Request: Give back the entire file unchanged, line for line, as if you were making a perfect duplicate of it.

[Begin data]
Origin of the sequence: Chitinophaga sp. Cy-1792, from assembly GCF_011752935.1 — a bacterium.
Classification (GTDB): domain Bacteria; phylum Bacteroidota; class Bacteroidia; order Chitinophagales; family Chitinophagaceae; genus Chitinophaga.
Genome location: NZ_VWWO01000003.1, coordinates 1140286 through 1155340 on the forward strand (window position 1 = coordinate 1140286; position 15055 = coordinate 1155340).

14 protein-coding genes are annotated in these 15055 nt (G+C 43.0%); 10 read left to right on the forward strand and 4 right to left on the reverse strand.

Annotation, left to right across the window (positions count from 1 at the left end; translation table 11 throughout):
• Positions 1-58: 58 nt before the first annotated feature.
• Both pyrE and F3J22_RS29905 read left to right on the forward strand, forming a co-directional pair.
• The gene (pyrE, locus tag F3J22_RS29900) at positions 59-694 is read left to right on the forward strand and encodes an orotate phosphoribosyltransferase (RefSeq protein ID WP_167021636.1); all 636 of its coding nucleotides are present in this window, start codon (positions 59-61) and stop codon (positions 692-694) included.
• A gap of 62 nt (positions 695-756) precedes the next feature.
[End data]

Origin of the sequence: Chitinophaga sp. Cy-1792, from assembly GCF_011752935.1 — a bacterium.
Classification (GTDB): domain Bacteria; phylum Bacteroidota; class Bacteroidia; order Chitinophagales; family Chitinophagaceae; genus Chitinophaga.
Genome location: NZ_VWWO01000003.1, coordinates 1140286 through 1155340 on the forward strand (window position 1 = coordinate 1140286; position 15055 = coordinate 1155340).

14 protein-coding genes are annotated in these 15055 nt (G+C 43.0%); 10 read left to right on the forward strand and 4 right to left on the reverse strand.

Annotation, left to right across the window (positions count from 1 at the left end; translation table 11 throughout):
• Positions 1-58: 58 nt before the first annotated feature.
• Both pyrE and F3J22_RS29905 read left to right on the forward strand, forming a co-directional pair.
• The gene (pyrE, locus tag F3J22_RS29900) at positions 59-694 is read left to right on the forward strand and encodes an orotate phosphoribosyltransferase (RefSeq protein ID WP_167021636.1); all 636 of its coding nucleotides are present in this window, start codon (positions 59-61) and stop codon (positions 692-694) included.
• A gap of 62 nt (positions 695-756) precedes the next feature.